The nation hears me now, says Umar Khalid as forced peace descends on DU | delhi | Hindustan Times
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The nation hears me now, says Umar Khalid as forced peace descends on DU

Forced peace descended on Delhi University’s North Campus on Thursday after a day of unrest in which rival groups clashed over an invite to two controversial student leaders to speak at a seminar at Ramjas College.

Universities Under Attack Updated: Feb 28, 2017 18:38 IST
HT Correspondent
JNU student leader Umar Khalid speaks during a protest held by the All India Students Association (AISA) and Jawaharlal Nehru University students demanding the arrest of Akhil Bharatiya Vidyarthi Parishad (ABVP) members at the police headquarters in New Delhi on Thursday.
JNU student leader Umar Khalid speaks during a protest held by the All India Students Association (AISA) and Jawaharlal Nehru University students demanding the arrest of Akhil Bharatiya Vidyarthi Parishad (ABVP) members at the police headquarters in New Delhi on Thursday.(Ravi Choudhary/Hindustan Times)

Forced peace descended on Delhi University’s North Campus on Thursday after a day of unrest in which rival groups clashed over an invite to two controversial student leaders to speak at a seminar at Ramjas College.

Police suspended three of their men who reportedly helped the protesters in the violence. Sources said some of the cops deployed on the campus on Wednesday tossed stones to groups of youth throwing brickbats and blows at students and teachers during a protest march.

The unrest brought Jawaharlal Nehru University (JNU) student leader Umar Khalid — whose invitation to the seminar provoked the violence — back to the limelight.

“If I would have spoken at Ramjas, only a handful of people would have heard me. Because of the furore, the nation is hearing me now,” he said, taunting his rivals for the free and unnecessary publicity.

Khalid, a PhD student and former member of the ultra-radical Democratic Students Union, was arrested last year on charges of sedition for a rally at JNU in which anti-India slogans were allegedly heard.

He remained defiant. “Police have not even been able to file a charge-sheet against me and yet they say I am an anti-national and have links with terrorist organisations.”

He was referring to the RSS-backed ABVP, which protested against the invite to him and fellow JNU student Shehla Rashid. The event, which was part of the college literary festival, was cancelled after the protest on Tuesday and teachers complained that stones were thrown at the auditorium.

The ABVP members vowed they will not allow “anti-nationals” to turn DU into JNU.

“Even in the future, if anyone does any such thing, we will raise the issue and protest,” said Satendra Awana, ABVP member and former Delhi University Student Union president.

The right-wing student group alleged that it has videos of students and teachers shouting anti-India slogans during Tuesday’s demonstration.

They found support from Union junior home minister Kiren Rijiju, who said freedom of expression in the country does not give the right to make college campuses a base for anti-national activity.

“We shouldn’t convert any college into an anti-India hub. We shouldn’t make statements, which will harm national interest. We have fundamental rights but fundamental duties are also there to be adhered to,” Rijiju said.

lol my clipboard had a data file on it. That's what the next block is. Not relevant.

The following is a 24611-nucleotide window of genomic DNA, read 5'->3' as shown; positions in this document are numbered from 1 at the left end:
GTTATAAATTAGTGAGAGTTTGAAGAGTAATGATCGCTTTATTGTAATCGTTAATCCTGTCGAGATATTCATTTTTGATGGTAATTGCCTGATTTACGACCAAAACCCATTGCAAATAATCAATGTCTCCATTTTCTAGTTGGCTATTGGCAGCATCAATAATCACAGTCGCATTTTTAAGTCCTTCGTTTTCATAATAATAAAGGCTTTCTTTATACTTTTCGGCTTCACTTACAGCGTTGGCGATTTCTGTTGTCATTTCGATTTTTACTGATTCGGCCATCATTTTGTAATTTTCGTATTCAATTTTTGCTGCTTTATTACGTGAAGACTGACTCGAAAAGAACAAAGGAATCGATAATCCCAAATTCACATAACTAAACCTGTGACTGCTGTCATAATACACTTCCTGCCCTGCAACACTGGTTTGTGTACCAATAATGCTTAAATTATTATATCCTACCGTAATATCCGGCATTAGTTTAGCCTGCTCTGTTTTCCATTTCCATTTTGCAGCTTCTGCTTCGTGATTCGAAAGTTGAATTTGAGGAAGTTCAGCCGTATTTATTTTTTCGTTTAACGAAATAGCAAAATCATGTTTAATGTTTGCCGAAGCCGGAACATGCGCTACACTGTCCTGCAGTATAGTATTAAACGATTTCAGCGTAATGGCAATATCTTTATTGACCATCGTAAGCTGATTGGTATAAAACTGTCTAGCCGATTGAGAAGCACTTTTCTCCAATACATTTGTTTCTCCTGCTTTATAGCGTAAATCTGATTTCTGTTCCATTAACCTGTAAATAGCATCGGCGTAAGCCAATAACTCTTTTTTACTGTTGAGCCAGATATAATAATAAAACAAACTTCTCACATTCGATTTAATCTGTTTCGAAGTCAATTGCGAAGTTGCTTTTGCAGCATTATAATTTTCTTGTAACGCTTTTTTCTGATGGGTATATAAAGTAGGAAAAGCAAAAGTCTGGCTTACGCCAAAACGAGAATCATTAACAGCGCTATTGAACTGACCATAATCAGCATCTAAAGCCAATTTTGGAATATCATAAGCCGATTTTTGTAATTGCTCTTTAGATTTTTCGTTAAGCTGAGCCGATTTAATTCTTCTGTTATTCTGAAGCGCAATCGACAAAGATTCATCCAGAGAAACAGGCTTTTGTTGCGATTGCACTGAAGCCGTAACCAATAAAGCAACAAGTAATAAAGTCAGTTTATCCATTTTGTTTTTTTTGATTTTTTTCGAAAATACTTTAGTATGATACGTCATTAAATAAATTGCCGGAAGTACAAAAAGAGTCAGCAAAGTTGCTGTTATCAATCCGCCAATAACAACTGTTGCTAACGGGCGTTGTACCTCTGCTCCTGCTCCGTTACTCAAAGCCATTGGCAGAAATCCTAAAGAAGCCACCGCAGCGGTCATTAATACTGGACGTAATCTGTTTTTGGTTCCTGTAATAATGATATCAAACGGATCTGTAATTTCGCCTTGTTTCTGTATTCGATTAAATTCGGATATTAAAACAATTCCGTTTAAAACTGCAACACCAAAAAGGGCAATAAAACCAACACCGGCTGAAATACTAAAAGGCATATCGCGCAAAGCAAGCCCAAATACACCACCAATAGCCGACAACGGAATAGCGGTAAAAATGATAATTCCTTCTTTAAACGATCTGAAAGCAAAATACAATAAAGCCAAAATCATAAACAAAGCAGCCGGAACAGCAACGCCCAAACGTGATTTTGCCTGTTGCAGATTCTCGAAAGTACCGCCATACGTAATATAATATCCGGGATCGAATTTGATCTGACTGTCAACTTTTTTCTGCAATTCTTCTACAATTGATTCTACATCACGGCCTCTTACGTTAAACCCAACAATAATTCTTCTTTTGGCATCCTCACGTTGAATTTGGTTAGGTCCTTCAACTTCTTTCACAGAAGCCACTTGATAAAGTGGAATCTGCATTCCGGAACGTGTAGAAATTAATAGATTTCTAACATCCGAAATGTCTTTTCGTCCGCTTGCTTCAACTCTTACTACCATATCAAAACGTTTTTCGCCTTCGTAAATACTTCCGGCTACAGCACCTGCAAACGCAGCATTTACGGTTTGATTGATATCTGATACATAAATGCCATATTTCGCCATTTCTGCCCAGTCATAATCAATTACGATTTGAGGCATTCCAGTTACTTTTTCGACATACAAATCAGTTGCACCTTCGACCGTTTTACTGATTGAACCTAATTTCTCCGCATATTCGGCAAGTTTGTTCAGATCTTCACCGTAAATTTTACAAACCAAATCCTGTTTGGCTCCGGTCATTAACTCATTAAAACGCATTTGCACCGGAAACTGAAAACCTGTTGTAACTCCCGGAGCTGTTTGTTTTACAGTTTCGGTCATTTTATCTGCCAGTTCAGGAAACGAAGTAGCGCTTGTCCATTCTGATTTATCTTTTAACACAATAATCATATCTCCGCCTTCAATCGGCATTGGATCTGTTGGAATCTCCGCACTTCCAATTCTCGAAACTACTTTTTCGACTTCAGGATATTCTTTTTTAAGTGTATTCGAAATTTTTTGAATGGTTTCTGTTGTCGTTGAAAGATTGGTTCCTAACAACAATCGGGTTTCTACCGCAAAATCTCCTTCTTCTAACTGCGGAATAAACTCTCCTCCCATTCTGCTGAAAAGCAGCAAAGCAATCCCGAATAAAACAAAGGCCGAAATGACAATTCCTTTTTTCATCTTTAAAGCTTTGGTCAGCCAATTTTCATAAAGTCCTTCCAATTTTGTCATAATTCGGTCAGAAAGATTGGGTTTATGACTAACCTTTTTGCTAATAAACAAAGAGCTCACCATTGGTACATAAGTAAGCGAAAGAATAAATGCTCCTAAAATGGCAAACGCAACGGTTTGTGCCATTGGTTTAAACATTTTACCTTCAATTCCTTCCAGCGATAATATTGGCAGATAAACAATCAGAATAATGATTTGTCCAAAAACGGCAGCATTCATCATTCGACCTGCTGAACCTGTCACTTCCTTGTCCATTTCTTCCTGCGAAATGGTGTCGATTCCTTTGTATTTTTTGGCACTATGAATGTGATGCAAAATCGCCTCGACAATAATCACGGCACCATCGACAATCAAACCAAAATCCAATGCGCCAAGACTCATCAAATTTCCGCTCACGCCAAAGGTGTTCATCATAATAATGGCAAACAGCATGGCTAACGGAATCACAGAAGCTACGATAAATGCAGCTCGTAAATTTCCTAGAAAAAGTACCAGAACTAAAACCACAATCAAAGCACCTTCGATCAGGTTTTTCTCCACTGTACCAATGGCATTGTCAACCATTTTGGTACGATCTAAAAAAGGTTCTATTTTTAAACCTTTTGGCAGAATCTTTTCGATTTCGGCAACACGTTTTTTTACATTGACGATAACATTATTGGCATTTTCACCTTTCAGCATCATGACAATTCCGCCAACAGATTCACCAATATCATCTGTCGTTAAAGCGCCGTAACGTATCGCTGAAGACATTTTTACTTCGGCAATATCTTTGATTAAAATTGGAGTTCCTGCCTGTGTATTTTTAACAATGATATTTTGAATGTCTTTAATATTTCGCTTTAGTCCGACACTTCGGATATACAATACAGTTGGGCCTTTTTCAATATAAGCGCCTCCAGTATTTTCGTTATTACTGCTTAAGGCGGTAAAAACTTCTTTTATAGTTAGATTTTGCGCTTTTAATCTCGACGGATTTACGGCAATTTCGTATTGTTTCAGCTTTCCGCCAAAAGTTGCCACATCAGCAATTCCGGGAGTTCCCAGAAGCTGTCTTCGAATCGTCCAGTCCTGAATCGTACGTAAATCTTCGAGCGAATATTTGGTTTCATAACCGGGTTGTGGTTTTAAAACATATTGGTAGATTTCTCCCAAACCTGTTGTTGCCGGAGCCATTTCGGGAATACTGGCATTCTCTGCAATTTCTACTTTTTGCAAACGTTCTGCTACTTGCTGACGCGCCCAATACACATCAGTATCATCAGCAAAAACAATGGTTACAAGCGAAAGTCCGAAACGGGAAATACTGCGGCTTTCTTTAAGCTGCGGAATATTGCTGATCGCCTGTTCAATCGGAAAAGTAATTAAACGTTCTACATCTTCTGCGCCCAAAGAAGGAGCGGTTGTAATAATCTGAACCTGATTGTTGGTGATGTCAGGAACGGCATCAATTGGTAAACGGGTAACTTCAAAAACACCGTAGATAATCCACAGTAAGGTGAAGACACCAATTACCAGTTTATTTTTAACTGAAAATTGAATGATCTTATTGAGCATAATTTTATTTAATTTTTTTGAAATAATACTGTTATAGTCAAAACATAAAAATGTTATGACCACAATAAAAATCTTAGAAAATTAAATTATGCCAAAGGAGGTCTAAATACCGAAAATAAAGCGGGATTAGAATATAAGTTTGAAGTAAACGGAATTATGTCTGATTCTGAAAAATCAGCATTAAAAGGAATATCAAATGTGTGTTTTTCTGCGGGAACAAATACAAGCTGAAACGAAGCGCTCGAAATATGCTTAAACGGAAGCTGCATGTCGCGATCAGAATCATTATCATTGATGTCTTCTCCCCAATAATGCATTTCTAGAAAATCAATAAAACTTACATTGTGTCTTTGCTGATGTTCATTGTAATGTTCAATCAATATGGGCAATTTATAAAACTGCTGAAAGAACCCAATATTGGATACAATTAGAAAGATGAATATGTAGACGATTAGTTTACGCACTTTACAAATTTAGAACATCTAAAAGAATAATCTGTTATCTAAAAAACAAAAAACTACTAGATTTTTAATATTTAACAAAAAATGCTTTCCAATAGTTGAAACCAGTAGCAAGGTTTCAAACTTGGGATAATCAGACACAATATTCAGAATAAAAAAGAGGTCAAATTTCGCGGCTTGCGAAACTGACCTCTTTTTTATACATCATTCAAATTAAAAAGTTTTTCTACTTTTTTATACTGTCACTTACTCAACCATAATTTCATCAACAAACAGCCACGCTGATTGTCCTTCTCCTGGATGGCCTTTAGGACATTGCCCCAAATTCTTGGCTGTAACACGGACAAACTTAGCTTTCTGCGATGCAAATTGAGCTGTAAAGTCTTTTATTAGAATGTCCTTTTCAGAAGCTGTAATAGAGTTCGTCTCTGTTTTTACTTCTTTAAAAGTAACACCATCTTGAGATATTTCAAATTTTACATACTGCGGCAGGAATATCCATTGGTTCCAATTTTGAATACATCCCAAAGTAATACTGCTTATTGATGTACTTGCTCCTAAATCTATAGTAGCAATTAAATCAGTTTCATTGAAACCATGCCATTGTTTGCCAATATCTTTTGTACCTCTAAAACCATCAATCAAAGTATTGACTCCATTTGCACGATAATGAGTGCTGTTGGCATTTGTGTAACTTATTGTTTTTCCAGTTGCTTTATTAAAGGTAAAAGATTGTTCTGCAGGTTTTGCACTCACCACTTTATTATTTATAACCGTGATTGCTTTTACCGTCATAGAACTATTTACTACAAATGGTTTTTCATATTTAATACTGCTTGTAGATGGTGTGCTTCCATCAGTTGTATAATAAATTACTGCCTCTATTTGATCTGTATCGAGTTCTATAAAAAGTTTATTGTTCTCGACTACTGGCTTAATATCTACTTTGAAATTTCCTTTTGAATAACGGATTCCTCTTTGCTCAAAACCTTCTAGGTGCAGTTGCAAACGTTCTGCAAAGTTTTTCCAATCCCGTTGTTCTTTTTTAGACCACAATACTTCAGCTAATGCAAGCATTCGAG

Miffed at the ABVP’s alleged high-handedness, members of Left-wing student outfits and Ramjas students and teachers organised a protest march on Wednesday afternoon. But students owing allegiance to the ABVP swooped down on the marchers.

Several students, teachers and journalists were assaulted in the scuffle that continued for hours. A posse of policemen made a feeble attempt to control the situation and detained some of the protesters, but some of the cops took sides. It became evident when three of them were found guilty of abating the violence and suspended on Thursday.

Also, cops have been accused of confiscating and destroying mobile phones of journalists and students making videos or taking pictures of the punch-up.

“We agree that there were mistakes by our men. The incident could have been handled in a better way. There was no need to snatch mobile phones. We told our officers that if people make videos, let them,” said Delhi Police spokesperson Dependra Pathak.

Police had registered a case of rioting against unknown people, which gives an escape route to those involved in the clashes that sent several students to hospital with broken bones and deep bleeding injuries.

The case was transferred to the crime branch after students protested that the cops at Maurice Nagar police station are biased.

Almost 300 students from Delhi University and JNU demonstrated outside the Delhi Police heardquarters at ITO, demanding that they be allowed to file individual FIRs against ABVP members.

Special commissioner (law and order) SBK Singh said they will publish a notice after which students can submit their complaints. The complaints and evidence will be put together to form a single FIR.

Human resource development minister Prakash Javadekar sought a report from the university over Wednesday’s violence, though in the morning he said “the government will not intervene, as DU is an autonomous institution”.

The campus was turned into a fortress with heavy police deployment. No classes were held at Ramjas College. The official reason for suspended classes was a flower show at the university.